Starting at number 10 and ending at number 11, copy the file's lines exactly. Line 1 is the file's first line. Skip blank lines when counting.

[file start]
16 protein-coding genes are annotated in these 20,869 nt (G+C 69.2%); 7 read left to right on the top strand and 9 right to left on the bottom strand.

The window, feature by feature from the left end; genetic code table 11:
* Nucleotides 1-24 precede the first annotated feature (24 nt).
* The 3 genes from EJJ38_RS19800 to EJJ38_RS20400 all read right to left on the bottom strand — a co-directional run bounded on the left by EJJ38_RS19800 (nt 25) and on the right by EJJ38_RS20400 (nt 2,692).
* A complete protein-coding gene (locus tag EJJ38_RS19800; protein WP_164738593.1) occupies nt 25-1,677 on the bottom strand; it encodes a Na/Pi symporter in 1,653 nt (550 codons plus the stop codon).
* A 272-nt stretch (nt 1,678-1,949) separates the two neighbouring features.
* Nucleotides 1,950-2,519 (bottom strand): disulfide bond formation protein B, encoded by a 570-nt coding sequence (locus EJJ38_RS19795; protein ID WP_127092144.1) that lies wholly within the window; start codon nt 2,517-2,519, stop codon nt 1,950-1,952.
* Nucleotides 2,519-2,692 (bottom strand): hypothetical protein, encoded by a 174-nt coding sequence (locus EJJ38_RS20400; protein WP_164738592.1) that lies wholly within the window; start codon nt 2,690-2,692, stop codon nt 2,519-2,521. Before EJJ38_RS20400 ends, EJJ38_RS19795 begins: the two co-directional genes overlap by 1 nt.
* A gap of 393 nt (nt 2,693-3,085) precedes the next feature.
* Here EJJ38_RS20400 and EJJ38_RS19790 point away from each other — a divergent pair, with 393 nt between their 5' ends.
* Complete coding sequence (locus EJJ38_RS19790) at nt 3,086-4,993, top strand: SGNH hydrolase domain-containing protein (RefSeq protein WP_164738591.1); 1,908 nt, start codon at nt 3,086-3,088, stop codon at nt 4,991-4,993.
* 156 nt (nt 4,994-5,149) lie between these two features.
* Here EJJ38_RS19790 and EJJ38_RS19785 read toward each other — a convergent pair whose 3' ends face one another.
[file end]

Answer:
* Here EJJ38_RS20400 and EJJ38_RS19790 point away from each other — a divergent pair, with 393 nt between their 5' ends.
* Complete coding sequence (locus EJJ38_RS19790) at nt 3,086-4,993, top strand: SGNH hydrolase domain-containing protein (RefSeq protein WP_164738591.1); 1,908 nt, start codon at nt 3,086-3,088, stop codon at nt 4,991-4,993.